Date of Adventure: 14 – 16 April 2021
When we came to New Zealand in 2017, Kadi and I had planned to hike the Routeburn Track. In the end we didn’t quite have enough time, so we hiked in from one side of the track to stay in a hut for the night. Back then, we had seen the vast views of the Darran Mountains briefly, and knew we wanted more!
Similar to the Milford Track, this Great Walk isn’t a loop so transport to/from either end is almost the most difficult part of the whole experience! Since we had hiked in from the West side last time, we decided to start from the East entrance this time. To get around the transportation issue, our plan was to stay in the two huts along the way over two nights. On the third day, instead of hiking out covering much of our 2017 hike, we would traverse back the way came.
The drive to the start from Queenstown is one of the more stunning drives in the country, especially if there has been a recent snow on the tops!
You pass by a couple Lord of the Rings filming locations along the way, so you could stop for a photo op!
Though it was already fall in the Southern hemisphere, the warm air still felt like summer for us as we arrived in the car park. We pulled out our packs, ate our jam & cheese sammies and started down the trail!
The track follows the Dart river for the first few hours, crossing several times over wiry swing bridges. Each time you exit the dense forest, grand views up and down the river reveal themselves.
The turquoise waters of the river accented the deep green of the forest, and we found ourselves stopping often to marvel at the beauty.
Before long, the river valley opens to a large field, scoured flat by ancient glaciers. This golden field signals the trail’s departure from the Dart, as we immediately found ourselves walking up a steep incline.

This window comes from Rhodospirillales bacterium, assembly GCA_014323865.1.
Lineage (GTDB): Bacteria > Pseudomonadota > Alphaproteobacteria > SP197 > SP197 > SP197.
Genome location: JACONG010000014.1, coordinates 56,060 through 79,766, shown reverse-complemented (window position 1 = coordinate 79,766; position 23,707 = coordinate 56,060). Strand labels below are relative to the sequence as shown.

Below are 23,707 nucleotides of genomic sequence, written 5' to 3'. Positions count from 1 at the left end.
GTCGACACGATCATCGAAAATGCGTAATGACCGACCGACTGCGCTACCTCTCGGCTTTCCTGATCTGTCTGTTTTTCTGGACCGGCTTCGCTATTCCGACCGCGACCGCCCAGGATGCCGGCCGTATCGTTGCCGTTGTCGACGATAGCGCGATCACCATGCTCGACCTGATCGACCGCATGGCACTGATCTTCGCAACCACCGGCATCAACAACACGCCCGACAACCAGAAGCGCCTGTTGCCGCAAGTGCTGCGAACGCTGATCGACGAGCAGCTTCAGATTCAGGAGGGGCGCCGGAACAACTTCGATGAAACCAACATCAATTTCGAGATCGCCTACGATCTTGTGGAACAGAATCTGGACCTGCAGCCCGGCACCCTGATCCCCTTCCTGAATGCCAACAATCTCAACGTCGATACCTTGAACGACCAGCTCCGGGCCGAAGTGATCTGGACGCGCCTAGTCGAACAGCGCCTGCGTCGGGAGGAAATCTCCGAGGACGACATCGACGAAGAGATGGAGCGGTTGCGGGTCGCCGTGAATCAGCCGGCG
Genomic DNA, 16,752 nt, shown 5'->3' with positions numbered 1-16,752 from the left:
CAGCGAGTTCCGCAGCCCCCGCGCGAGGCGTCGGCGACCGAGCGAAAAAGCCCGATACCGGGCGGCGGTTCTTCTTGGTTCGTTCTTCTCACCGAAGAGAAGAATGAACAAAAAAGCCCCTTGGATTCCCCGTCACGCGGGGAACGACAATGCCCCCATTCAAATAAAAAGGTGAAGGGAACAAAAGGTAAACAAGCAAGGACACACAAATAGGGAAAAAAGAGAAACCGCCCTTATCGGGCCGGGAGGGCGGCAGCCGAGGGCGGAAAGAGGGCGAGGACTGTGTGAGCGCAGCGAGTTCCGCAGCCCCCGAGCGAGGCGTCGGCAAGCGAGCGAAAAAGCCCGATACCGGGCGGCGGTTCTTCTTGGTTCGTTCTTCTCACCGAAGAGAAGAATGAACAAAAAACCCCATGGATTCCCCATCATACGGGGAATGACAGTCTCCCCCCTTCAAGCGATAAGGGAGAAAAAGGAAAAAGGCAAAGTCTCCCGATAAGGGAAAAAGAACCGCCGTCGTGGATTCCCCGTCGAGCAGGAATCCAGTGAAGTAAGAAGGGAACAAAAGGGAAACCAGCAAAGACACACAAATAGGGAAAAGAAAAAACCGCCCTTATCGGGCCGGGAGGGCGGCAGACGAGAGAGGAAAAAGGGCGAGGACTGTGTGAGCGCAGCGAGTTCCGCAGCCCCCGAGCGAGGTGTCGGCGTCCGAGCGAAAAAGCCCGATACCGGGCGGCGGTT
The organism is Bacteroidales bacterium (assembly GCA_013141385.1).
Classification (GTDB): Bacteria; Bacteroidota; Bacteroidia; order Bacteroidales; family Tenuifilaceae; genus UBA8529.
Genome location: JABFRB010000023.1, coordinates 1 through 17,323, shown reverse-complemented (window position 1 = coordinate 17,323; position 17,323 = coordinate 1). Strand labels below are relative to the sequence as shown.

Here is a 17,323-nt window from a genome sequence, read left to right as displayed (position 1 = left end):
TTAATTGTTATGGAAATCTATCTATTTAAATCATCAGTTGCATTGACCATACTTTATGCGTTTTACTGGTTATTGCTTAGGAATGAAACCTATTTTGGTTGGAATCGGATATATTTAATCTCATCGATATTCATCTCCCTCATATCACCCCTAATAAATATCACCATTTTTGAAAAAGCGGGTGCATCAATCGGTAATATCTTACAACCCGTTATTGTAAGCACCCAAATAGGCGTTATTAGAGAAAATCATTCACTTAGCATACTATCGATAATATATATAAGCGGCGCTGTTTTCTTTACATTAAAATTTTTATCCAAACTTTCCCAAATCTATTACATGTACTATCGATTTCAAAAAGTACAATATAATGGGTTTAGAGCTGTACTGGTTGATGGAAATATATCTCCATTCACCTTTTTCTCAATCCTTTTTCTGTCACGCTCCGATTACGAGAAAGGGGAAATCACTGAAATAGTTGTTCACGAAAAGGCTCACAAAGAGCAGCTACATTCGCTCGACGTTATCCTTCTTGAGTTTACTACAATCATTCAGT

As we continued to climb up the valley wall, the plains we just left started to appear below us. The spectacular frosted mountains appeared as well, revealing the immense grandeur of the area!
Looking at our map, we knew the first hut was close. The Routeburn Falls hut is known as one of the newest, fanciest huts in the country, so we were excited to see it.
The front of the hut belies it’s grandeur, with a simple entrance greeting us as we walked up.
The hut is built on a steep hill, so the ground (and trees growing on it) decline quickly away from the other side of the hut, revealing a clear view of the snow-covered range we had glimpsed through the day.
Divided in two by the entrance walkway, the Falls hut has a sleeping section and a cooking section. Since it is on a Great Walk, there are cookers with Gas, and a wood stove free to use for walkers (who have booked the hut).
Before making dinner, Kadi and I wanted to see the Falls themselves. A steep jaunt brought us to Routeburn Falls, right at the edge of the Alpine. There were a number of other photographers with the same idea, hoping the sunset would light up the clouds.
We continued past the waterfall until we could see beyond the next hill. We had seen the forecast for the next day (hint: rain), so we decided it might be nice to look ahead in case we couldn’t see it tomorrow.
The trail lead to a wide alpine bowl, bathed in golden light from the setting sun. We hadn’t planned to walk this far, so we hadn’t brought warmer layers. Cool breezes ran down the valley, so I hurriedly took a few dozen pictures before heading back down.
Feeling the chill, we headed back down to the hut where most people had already finished their evening meals. The hut ranger, John, was quizzing trampers on what languages the flag on the wall was written in. Some groups were beginning to talk with others, breaking the ice warmed by the fire. We finished making (and eating) our dinners, but almost everyone was already heading to bed by then. We shared a short conversation with John before packing up and heading in to our bunks.